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Massachusetts Psychology and Social Work Degrees

Psychology and Social Work Degrees: Massachusetts Career Colleges

Career Colleges:Massachusetts Psychology and Social Work Degrees

Looking for accredited career colleges, technical schools, and universities in Massachusetts offering Psychology and Social Work degrees.

Psychology and social work are closely related fields

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Listing of Psychology and Social Work Degrees offered in Massachusetts:

Career Colleges: Massachusetts Psychology and Social Work Programs

Why Psychology and Social Work?

Psychology and social work are closely related fields, and many students who major in one discover they would like to work in the other. Fortunately, through more schooling, there are avenues for graduates with a degree in Psychology to make the switch to social work. Sometimes careers can be similar, making it more difficult to choose between the two. Though psychology and social work have an overlap in areas of counseling and therapy, they are two distinct areas of study that lead to different career paths. The key for future success in whichever discipline you choose to pursue is determining what career interests you the most and offers long-term satisfaction. Some individuals use the terms of psychologist and social worker interchangeably, but the two jobs differ significantly.

Job Description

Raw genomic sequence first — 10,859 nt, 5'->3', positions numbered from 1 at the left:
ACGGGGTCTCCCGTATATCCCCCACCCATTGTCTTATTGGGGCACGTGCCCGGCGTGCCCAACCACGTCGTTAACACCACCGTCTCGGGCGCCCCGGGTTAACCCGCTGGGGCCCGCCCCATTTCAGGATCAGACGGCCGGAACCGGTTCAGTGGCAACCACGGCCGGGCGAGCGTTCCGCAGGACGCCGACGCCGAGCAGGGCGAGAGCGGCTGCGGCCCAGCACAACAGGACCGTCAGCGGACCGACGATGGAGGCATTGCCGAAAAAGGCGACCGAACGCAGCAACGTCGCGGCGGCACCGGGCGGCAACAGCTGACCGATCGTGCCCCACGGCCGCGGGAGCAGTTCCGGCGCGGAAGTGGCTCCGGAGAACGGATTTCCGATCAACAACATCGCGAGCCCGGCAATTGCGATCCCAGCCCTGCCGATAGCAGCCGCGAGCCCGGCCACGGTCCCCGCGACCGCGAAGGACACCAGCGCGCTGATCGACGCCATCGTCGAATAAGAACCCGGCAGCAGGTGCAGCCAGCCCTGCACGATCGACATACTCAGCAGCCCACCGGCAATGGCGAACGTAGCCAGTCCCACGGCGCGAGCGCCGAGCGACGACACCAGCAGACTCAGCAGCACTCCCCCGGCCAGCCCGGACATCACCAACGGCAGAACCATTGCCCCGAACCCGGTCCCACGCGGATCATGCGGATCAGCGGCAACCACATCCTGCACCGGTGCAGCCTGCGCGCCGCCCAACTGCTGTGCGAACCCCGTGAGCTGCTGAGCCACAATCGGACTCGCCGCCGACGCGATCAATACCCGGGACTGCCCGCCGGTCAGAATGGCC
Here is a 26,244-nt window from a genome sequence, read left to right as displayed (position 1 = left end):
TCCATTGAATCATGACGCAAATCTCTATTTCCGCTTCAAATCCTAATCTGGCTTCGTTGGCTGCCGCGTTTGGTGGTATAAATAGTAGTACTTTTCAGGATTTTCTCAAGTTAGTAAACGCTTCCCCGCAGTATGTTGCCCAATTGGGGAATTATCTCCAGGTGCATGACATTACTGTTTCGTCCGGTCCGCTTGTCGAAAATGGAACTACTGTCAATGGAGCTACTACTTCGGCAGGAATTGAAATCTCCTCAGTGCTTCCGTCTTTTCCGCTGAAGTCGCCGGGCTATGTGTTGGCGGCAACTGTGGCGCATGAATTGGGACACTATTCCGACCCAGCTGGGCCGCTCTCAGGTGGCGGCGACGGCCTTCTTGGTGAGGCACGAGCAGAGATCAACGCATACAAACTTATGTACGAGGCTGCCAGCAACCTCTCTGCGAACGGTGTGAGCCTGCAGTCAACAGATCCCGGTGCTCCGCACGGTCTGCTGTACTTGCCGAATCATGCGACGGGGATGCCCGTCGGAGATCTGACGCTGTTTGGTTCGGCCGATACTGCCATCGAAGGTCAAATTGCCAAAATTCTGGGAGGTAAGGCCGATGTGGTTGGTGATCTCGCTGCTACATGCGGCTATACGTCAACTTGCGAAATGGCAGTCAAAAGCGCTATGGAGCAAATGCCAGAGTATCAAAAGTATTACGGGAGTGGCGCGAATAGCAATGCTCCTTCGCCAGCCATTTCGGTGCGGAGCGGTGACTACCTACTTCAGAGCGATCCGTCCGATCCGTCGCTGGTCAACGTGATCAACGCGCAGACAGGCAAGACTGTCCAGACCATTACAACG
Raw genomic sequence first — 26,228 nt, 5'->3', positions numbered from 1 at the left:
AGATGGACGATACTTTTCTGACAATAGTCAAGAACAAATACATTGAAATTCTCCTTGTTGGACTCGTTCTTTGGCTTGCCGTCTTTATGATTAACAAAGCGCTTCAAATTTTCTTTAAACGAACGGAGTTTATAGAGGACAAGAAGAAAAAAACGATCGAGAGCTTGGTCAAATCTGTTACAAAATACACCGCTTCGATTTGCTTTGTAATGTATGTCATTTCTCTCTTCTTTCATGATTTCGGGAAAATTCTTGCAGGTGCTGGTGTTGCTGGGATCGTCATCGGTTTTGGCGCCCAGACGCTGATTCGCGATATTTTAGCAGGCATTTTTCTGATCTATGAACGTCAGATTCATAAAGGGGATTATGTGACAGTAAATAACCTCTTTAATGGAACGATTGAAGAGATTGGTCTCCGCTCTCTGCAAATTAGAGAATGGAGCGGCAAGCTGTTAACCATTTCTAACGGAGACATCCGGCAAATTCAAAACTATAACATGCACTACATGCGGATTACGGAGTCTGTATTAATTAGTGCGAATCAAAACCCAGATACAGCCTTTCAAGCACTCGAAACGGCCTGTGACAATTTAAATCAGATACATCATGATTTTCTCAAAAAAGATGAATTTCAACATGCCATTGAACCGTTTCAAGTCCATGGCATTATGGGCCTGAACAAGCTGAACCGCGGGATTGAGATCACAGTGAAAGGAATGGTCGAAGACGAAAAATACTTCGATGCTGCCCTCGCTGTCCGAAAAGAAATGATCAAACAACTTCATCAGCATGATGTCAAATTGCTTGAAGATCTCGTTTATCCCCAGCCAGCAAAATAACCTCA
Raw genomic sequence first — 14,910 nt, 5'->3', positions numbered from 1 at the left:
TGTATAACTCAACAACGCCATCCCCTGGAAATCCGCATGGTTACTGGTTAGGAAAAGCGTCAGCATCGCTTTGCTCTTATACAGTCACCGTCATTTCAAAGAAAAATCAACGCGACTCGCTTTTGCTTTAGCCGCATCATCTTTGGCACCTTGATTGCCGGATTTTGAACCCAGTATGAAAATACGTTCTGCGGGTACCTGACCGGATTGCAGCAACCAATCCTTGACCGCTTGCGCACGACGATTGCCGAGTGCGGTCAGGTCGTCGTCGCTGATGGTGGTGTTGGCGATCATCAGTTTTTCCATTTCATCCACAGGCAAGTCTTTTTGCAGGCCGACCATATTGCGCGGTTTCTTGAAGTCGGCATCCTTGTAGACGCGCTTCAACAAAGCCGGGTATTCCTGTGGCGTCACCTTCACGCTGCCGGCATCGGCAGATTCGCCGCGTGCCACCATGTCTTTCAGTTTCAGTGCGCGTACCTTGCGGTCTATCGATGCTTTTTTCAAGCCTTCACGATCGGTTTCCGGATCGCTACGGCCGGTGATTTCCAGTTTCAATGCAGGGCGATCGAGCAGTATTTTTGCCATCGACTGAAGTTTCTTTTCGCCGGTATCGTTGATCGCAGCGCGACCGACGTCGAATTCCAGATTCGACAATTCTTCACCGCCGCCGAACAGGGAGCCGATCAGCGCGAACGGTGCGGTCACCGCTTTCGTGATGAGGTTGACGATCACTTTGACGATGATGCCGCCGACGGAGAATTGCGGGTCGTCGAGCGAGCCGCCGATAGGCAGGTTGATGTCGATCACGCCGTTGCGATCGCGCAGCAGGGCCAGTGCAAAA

Both social work and psychology may have some similar work, but the actual job descriptions vary. Social workers primary focus is on working with families and individuals to improve their quality of life. Social workers must understand basic human development and behavior in order to work directly with individuals, families, or other groups in building a stronger communities. Social workers help clients overcome personal challenges and help them develop the skills they need to succeed in life. If the scope of an individual's problems is beyond a social worker's training, a referral to a psychologist may become necessary.

Psychologists work with those who are experiencing trouble in their lives, but typically work with individuals rather than whole families or groups. When an individual sees a psychologist, he or she may undergo psychological testing or counseling. The psychologist identifies problem behavior that can help their patients adapt to the challenges. Psychologists primary goal is to perform diagnostic testing for mental illnesses and provide psychotherapy to their patients.

Work Environments

Psychologists often work in hospitals or in private office settings. Social workers, on the other hand, work in a large variety of locations, including rehab centers, nursing homes, schools, mental health institutions, prisons, military bases and many other locations.

Job Market?

Both fields are expected to grow over the next decade. In fact, according to the Occupational Outlook Handbook, favorable growth is expected for several reasons, including: As boomers age, the growth of medical and public health social workers is expected to surge. Substance abusers are increasingly being required to have substance abuse treatment such as counseling or face jail time. Social workers and counselors in private practice are more affordable than psychologists.

One of the major considerations you need to make in choosing between social work and psychology is the salary. Because of the differences in education requirements and job description, the average salary can vary widely for individuals. Wages vary depending on the chosen specialty. For instance, individuals who work in child, family and school social work make about $44,410 per year, while those who choose health care social work will make about $50,500. Individuals in the area of mental health and substance abuse can make an average of $42,650. Those individuals who choose psychology will earn an average of $73,090, whether individuals work in schools, a clinical situation or counseling.

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